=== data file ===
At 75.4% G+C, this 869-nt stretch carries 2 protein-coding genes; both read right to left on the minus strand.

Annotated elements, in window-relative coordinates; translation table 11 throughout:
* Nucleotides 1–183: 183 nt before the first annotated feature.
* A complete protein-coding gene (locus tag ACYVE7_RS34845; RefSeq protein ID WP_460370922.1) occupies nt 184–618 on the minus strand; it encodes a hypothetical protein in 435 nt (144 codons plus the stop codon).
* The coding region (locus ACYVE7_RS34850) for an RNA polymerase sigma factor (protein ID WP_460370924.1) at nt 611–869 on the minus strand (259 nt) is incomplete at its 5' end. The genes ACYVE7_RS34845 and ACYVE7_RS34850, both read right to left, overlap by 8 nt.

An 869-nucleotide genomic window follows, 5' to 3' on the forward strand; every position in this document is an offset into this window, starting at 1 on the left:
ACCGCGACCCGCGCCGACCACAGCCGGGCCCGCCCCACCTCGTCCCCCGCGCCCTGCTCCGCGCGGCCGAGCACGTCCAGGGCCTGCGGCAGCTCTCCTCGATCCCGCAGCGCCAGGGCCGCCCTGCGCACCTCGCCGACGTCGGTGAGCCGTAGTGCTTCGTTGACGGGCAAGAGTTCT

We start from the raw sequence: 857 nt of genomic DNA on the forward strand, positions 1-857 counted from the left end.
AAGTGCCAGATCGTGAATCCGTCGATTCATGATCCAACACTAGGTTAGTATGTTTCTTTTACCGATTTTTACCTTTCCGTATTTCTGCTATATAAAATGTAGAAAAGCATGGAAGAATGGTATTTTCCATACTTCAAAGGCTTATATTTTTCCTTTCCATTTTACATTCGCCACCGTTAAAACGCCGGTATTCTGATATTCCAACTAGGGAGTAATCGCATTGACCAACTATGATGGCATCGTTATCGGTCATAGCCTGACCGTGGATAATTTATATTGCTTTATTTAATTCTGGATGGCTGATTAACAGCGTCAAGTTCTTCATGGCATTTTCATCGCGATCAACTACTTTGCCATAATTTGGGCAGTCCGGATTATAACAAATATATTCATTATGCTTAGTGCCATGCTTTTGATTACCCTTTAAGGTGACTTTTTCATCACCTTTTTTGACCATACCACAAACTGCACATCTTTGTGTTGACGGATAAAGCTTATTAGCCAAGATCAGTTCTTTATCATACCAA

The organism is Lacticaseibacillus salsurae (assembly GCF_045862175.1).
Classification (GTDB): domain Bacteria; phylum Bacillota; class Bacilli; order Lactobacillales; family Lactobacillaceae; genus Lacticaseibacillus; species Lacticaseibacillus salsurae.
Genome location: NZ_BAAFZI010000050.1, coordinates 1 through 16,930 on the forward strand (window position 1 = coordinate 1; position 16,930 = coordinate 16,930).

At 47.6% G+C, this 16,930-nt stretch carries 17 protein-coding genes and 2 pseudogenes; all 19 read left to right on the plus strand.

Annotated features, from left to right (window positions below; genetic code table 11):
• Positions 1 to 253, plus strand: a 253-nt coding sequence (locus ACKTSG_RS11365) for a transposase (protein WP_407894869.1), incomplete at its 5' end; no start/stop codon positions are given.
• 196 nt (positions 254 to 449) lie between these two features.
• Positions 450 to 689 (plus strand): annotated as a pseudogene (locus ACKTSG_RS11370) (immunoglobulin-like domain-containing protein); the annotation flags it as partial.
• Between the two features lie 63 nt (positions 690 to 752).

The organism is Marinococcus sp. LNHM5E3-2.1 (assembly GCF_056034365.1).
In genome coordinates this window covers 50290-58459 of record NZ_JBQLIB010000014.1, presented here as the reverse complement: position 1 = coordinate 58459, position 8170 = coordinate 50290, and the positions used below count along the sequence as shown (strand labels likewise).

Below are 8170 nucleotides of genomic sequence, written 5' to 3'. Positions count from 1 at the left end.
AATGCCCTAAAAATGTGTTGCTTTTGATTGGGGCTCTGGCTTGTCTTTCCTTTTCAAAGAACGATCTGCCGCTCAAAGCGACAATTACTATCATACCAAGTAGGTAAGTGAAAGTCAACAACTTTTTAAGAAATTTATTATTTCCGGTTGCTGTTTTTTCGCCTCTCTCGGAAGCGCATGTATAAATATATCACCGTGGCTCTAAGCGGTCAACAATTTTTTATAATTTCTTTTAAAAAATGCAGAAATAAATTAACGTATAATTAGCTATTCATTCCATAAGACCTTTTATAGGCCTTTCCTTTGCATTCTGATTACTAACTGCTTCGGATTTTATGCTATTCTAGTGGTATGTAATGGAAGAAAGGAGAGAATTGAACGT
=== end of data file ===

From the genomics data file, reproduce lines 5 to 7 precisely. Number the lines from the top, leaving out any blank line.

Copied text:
* The coding region (locus ACYVE7_RS34850) for an RNA polymerase sigma factor (protein ID WP_460370924.1) at nt 611–869 on the minus strand (259 nt) is incomplete at its 5' end. The genes ACYVE7_RS34845 and ACYVE7_RS34850, both read right to left, overlap by 8 nt.

An 869-nucleotide genomic window follows, 5' to 3' on the forward strand; every position in this document is an offset into this window, starting at 1 on the left:
ACCGCGACCCGCGCCGACCACAGCCGGGCCCGCCCCACCTCGTCCCCCGCGCCCTGCTCCGCGCGGCCGAGCACGTCCAGGGCCTGCGGCAGCTCTCCTCGATCCCGCAGCGCCAGGGCCGCCCTGCGCACCTCGCCGACGTCGGTGAGCCGTAGTGCTTCGTTGACGGGCAAGAGTTCT